Sr. Sara Marie at some patriotic event
This weekend, my former postulant directress, Sr. Sara Marie will commemorate her birthday. I’ve known her for ten years, since I first visited Hankinson back in 2004, but she’s only celebrated two birthdays since then! You see, she was born on February 29th. I love to tease about that, but I am most grateful for her life and all she has taught me, both during postulancy (about the beauty of the Consecrated life) and beyond.
You may have heard the term “postulant” but not really know what this part of formation entails, or what it means. Before we go further, postulant is the one who is looking into religious life and postulancy is the stage of formation which she is in. According to our constitutions, “the Postulancy is a time for the postulant and the Congregation to become better acquainted with each other…The duration of the Postulancy is at least six months, and normally not longer than two years. The time may vary for individuals. (6.5-6) Our provincial directives further stipulate that “the Postulant lives in our Motherhouse, where she observes the order of the day.”
During my own postulancy, I really discovered the depth and beauty of our vocation through my “classes” with Sr. Sara Marie. At the same time, I enhanced my skills of cleaning the depths of toilets with my bathroom duties, which I dubbed “Penta-P privileges” (short for Perpetual, Professional, Porcelain and Plug Purification)
I also helped with dishes.
Thanks, Sr. Sara Marie, and happy (non-)birthday!
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Even though their Chapel is very small, our Sisters in Rugby, ND have the Stations of the Cross on the wall there (see photos below). They also participate with the parish in this devotion Monday and Wednesday afternoons.
Sr. Jean Louise, who serves there, shared that she “will be praying them every week at school with the Kindergarten, the 1st and 2nd graders and the 3rd and 4th graders. Sr. Mary Ruth will be praying with the 5th and 6th Graders every week at school, or actually she will walk down to Little Flower Main Street, our temporary chapel, to pray them with that class.” (The Church is being renovated and daily Mass is temporarily moved.)
Stations of the Cross in St. Anne’s Guest Home Chapel
At the beginning of each station we pray this prayer: “We adore Thee, O Christ and we praise Thee…” There is a beautiful Latin hymn I love to play on the organ based off it also.
This afternoon, here at St. Anne’s Guest Home in Grand Forks, ND, we began our Lenten custom of praying the Stations of the Cross with our residents, scheduled adoration participants, and other visitors. We will do this every Monday of Lent at 4:30 p.m., allowing residents to be finished in time for supper.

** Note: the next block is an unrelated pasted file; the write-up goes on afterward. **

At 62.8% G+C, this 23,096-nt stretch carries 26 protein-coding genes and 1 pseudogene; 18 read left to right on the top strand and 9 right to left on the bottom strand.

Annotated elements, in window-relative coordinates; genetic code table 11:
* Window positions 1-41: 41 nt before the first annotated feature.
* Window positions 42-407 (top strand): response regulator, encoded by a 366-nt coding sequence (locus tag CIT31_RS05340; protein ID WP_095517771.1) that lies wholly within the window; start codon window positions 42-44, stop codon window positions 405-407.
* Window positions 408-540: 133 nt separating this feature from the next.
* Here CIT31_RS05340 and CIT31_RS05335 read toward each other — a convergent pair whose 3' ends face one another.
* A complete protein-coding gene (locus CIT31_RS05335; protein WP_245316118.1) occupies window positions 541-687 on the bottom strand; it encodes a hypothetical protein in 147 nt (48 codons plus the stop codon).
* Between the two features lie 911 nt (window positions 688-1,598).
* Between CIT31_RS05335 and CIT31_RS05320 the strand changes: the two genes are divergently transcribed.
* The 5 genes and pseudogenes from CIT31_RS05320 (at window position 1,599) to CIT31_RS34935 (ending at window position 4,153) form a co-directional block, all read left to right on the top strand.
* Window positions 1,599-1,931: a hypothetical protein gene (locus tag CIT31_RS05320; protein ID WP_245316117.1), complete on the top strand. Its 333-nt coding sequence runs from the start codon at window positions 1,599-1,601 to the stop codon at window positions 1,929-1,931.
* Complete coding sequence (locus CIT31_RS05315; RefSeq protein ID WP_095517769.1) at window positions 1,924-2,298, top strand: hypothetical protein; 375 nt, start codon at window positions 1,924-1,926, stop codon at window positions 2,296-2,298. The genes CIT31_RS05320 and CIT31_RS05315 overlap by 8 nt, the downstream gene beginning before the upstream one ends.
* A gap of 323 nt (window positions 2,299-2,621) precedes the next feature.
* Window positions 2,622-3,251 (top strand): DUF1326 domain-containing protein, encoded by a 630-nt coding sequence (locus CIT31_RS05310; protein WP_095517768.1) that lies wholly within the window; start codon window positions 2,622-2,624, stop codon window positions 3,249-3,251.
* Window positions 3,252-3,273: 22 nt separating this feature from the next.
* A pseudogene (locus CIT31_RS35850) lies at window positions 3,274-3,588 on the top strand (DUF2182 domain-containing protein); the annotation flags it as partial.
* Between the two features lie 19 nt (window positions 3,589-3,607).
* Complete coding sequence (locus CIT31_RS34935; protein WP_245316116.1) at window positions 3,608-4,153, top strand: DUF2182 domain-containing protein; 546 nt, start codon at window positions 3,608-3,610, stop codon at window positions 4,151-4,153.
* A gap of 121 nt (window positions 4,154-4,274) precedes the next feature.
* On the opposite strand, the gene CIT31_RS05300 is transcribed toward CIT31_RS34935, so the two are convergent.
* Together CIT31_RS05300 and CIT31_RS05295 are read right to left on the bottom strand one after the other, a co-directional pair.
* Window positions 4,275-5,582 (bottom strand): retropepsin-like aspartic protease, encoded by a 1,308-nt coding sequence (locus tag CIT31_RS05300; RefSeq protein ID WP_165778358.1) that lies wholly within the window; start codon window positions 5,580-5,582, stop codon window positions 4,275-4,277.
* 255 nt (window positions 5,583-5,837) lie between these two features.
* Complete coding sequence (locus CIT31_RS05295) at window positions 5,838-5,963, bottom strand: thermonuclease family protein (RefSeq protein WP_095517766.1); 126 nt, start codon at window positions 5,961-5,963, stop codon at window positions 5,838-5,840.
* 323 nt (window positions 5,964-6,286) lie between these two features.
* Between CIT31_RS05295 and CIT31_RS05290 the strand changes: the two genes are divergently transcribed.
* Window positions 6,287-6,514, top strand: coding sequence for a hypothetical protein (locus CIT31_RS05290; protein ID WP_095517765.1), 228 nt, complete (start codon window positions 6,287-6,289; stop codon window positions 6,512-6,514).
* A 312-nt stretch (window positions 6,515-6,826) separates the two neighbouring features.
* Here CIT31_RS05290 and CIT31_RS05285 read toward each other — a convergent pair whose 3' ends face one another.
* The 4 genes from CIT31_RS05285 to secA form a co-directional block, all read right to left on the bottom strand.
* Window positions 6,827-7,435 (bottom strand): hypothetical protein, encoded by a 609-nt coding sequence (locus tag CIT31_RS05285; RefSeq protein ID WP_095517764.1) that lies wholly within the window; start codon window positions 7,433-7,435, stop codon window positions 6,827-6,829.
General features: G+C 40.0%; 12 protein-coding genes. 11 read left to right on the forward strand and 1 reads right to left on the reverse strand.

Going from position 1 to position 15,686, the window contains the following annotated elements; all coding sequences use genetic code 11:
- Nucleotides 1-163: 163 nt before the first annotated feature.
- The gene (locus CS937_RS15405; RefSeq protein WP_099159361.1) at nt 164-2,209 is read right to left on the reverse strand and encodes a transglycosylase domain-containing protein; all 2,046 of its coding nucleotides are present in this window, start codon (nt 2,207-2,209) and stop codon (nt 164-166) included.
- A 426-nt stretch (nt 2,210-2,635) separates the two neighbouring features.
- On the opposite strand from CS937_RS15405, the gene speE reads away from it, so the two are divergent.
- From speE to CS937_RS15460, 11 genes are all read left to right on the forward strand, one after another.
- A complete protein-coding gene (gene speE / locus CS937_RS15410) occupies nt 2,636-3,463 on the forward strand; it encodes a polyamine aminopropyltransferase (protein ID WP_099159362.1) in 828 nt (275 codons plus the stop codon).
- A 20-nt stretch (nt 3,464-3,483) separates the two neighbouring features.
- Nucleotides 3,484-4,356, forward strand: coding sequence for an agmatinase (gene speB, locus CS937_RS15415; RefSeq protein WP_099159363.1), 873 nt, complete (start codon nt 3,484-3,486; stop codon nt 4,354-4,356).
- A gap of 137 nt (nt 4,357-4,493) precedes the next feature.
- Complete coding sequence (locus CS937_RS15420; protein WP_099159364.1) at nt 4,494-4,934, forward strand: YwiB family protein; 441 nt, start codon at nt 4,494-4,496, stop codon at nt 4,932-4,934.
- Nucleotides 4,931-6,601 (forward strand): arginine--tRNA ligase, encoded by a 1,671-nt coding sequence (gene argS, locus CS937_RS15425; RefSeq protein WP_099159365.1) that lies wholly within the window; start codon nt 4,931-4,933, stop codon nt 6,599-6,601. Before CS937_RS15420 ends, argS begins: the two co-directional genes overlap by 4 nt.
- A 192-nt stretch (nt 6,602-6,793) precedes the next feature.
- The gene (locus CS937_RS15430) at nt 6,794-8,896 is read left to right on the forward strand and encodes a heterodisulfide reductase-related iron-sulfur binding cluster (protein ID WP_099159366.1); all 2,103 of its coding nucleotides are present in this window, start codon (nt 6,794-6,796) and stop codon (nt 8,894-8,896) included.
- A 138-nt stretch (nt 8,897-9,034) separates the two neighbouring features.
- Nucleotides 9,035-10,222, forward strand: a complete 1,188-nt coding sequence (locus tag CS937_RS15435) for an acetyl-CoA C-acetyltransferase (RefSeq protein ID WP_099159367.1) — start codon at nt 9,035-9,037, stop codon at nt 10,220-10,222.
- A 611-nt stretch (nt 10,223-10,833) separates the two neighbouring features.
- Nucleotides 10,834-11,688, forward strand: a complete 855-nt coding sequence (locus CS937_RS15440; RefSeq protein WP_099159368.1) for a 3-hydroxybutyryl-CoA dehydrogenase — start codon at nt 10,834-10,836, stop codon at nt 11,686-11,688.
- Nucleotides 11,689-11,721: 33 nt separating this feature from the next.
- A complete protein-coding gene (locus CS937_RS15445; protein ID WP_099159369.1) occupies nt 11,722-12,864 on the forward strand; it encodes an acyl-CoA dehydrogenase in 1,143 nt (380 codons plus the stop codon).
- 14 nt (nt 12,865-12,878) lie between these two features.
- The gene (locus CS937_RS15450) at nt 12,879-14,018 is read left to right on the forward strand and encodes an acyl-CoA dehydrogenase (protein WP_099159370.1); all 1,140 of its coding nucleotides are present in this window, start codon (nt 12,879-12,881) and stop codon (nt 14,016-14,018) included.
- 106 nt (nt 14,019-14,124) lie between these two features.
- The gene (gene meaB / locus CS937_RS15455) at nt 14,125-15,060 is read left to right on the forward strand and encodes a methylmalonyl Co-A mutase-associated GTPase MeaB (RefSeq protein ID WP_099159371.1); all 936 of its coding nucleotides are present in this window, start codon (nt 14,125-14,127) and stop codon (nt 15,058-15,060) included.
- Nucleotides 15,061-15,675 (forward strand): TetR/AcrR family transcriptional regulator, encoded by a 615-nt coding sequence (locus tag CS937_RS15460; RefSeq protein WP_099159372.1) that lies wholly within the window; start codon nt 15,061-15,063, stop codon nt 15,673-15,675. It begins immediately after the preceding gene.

Like St. Francis, we honor Christ’s passion with special devotion. According to our Constitutions, “We value highly…the Way of the Cross” (3.11) This is evidenced in the fact that Sisters in our community often pray the Stations privately throughout the year. Often at our Provincial House in Hankinson, one sees Sisters prayerfully walking from station to station in the chapel.
I know also from serving at St. Anne’s that being able to lovingly commemorate the Way of the Cross as a community is important to the Sisters; we make a special effort to be there. In fact, Sr. Rebecca, our administrator, even makes a special point to have a staff member fill in for me as receptionist for a half hour so I can be there.
I hope to hear shortly from other Sisters in our Province as to how they honor Our Lord’s Way of the Cross in their local communities. I will post their input when I receive it.
Sr. Christina M. Neumann, OSF
Lent is a time when we look more into our own hearts and try to fight those habits that hurt our relationship with God and others. With this in mind, I’d like to encourage you to consider the practice of making a daily examen, if you don’t already do so. As Dillingen Franciscans, we are called by our Constitutions “each evening [to] reflect before God on how we have spent the day.” (3.11)
The “when” and “where” varies from person to person and according to circumstances. My preference, when it is feasible, is to make my evening examen in our chapel. However, I work at St. Anne’s as a receptionist until 10 p.m twice a week, so that isn’t always practical. I have found creative settings in which to fulfill this important spiritual practice, even while preparing for bed. (Shame on me :(, that’s not exactly ideal!)
In this post, I’d like to offer some steps in making a good evening examen.
- Recall you are in the presence of God.
- Give thanks to God for the gifts of the day.
- Ask help from the Holy Spirit.